91-Ray McDonald: It was a very encouraging game for McDonald, who looked tentative in the exhibition season after coming off reconstructive surgery on his right knee in the offseason. He recorded one sack and was around the action quite a bit when he entered to rush the passer from a DT position.
93-Demetric Evans: Saw limited action on defense and special teams.
94-Justin Smith: He was all over the place, getting tremendous pressure on Warner throughout the game. But he did not get his first sack until the last play of the game when he prevented a desperation pass by tossing Warner to the ground and forcing a fumble in the process.
95-Ricky Jean-Francois: Inactive, coaches’ decision.
96-Kentwan Balmer: Saw limited action on defense, recording one tackle. He also played on special teams.
51-Takeo Spikes: It was a quiet game for Spikes, as he is among the first to leave the field when the opposition brings in extra receivers. He was not credited with a tackle.
52-Patrick Willis: He was credited with 13 tackles and made a great play in coverage when he made an interception of a pass intended for WR Jerheme Urban. Willis gave up some yards to RB Tim Hightower on underneath passes, but he tracked down Hightower to keep him inbounds late in the game to keep the clock running after a 9-yard completion.
53-Jeff Ulbrich: Saw action on special teams.
54-Marques Harris: Saw limited action on defense and special teams, with one tackle in both phases.
55-Ahmad Brooks: Inactive, underwent arthroscopic on left knee Aug. 31 to remove a bone fragment.
56-Scott McKillop: Saw action on special teams, and recorded a tackle.
98-Parys Haralson: He was fantastic. Haralson had one sack, but he helped change the game with his pass rush against Cardinals RT Levi Brown. He had a sack, four quarterback hurries and two tackles for loss. And if that wasn’t enough, he also added a tackle on special teams.
99-Manny Lawson: This game had to be a huge relief for the 49ers, who saw few glimpses of Lawson’s pass rush ability in the exhibition season. Lawson did a good job throughout, and administered a hit on Warner that led directly to the errant throw that Nate Clements intercepted in the first half. Broke through the line of a PAT and nearly blocked it.
22-Nate Clements: He was outstanding in run support, coming up from his corner spot, but it was his work on Larry Fitzgerald that was among the keys to the game. It’s funny, however, that when Clements was covering Urban, he allowed a 40-yard pass. Clements also surrendered a touchdown to Fitzgerald when Warner bought four seconds to find him in the end zone for a 5-yard scoring pass. But that was all Fitzgerald got when Clements was on him. Clements even had a first-half interception and broke up two passes.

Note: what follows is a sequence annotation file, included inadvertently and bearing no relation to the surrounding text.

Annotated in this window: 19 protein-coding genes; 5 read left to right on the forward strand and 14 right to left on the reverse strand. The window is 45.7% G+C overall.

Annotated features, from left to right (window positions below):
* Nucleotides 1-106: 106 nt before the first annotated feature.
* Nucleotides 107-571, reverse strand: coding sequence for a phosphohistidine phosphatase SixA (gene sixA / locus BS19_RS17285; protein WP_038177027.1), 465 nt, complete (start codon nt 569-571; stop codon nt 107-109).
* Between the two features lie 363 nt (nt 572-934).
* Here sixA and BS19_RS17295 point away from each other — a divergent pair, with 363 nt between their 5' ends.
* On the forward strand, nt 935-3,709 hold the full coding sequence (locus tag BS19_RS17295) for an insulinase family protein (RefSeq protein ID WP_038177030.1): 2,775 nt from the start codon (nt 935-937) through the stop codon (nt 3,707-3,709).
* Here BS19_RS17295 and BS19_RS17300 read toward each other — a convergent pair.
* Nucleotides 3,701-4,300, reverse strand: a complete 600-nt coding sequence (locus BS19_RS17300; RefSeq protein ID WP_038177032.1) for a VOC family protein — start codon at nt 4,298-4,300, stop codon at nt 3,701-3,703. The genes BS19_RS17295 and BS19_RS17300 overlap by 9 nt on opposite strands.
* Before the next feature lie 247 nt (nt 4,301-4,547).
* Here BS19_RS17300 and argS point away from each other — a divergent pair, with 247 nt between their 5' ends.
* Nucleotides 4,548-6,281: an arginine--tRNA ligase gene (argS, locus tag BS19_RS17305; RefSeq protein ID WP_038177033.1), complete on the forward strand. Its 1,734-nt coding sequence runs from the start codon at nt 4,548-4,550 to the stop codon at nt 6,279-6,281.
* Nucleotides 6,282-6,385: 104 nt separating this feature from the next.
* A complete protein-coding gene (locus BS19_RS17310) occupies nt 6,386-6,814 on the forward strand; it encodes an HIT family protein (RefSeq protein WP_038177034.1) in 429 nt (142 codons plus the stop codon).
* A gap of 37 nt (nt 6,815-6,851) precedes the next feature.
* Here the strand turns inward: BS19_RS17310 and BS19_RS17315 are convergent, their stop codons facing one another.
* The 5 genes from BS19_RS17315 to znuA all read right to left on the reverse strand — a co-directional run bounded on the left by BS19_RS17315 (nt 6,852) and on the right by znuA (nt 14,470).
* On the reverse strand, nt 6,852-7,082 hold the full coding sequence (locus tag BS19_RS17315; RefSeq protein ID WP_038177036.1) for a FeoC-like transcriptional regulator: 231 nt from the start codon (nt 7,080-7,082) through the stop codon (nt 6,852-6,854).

25-Tarell Brown: He saw some action as the 49ers’ fourth cornerback, with two tackles and a pass defensed on a deep ball to Urban.
26-Mark Roman: He saw a decent amount of playing time in dime situations and came up with three tackles, including a hard hit on Urban to stop him for a 5-yard reception.
30-Reggie Smith: Inactive, coaches’ decision.
31-Dre’ Bly: He played a lot as the team’s No. 3 cornerback, and he came through with an exceptional game. He broke up three passes, including one play in which he jarred the ball loose from Fitzgerald. Bly also made a tackle behind the line of scrimmage in the run game.
32-Michael Lewis: He made four tackles and showed no hesitancy to throw his body into the mix. One time, he found himself chasing Fitzgerald across the field in coverage on a play that resulted in an 18-yard gain.
36-Shawntae Spencer: It was a strong showing for Spencer in his return to action, as he was solid in coverage. Other than a 13-yard pass to Urban in the fourth quarter, Spencer pitched a shutout.
38-Dashon Goldson: He had three tackles, including a play on the first series when he flew up to make a tackle of Hightower after just a 2-yard gain. Goldson was OK in coverage, too.
4-Andy Lee: When the 49ers needed it most, Lee supplied a couple booming punts. Punting from the back of his end zone, Lee uncorked a 64-yarder with a little over 3 minutes remaining in the game. (However, the Cardinals returned it 27 yards). But inside a minute, Lee had a 54-yarder (net 49) that pretty much assured the 49ers of a victory.
6-Joe Nedney: He made both of his field-goal attempts, including a 50-yarder. He also did a good job on kickoffs. Nedney made a blunder that went unnoticed when he walked at least 3 yards onto the field while a live fumble came rolling out of bounds along the 49ers’ sideline on the final play of the game.
20-Allen Rossum: He averaged 7.5 yards on four punt returns, and had kick returns of 21 and 19 yards. He also made a tackle on special teams.
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T Alex Boone: A project, the rookie from
LB Diyral Briggs: He initially made the 53-man roster with a strong final-exhibition-game showing against the Chargers, but was demoted to make room for Pashos.
WR Dobson Colins: The rookie from Gardner-Webb mimics the opponent’s top receiver in practice.
TE Joe Jon Finley: Won the practice-squad job over draft pick Bear Pascoe.
FB Brit Miller: The converted linebacker showed enough promise to stick around.
OL Drew Radovich: Among the Vikings’ final cuts, he was added to the 49ers’ practice squad Sept. 9.
RB Kory Sheets: Explosive runner was among the final cuts.
WR Dominique Zeigler: Unable to practice due to an ankle sprain, but the 49ers like him so much they don’t want him to go anywhere else.
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WR Michael Crabtree: The No. 10 overall draft pick has yet to agree to contract terms with the 49ers.
CB Walt Harris: Sustained torn ACL in right knee during organized team activities on May 19. Harris, 35, is not under contract to the 49ers next season, but he said he plans to rehab and play again.
RB Thomas Clayton: He sustained a torn ACL in right knee in the 49ers’ exhibition opener Aug. 14 against the Broncos.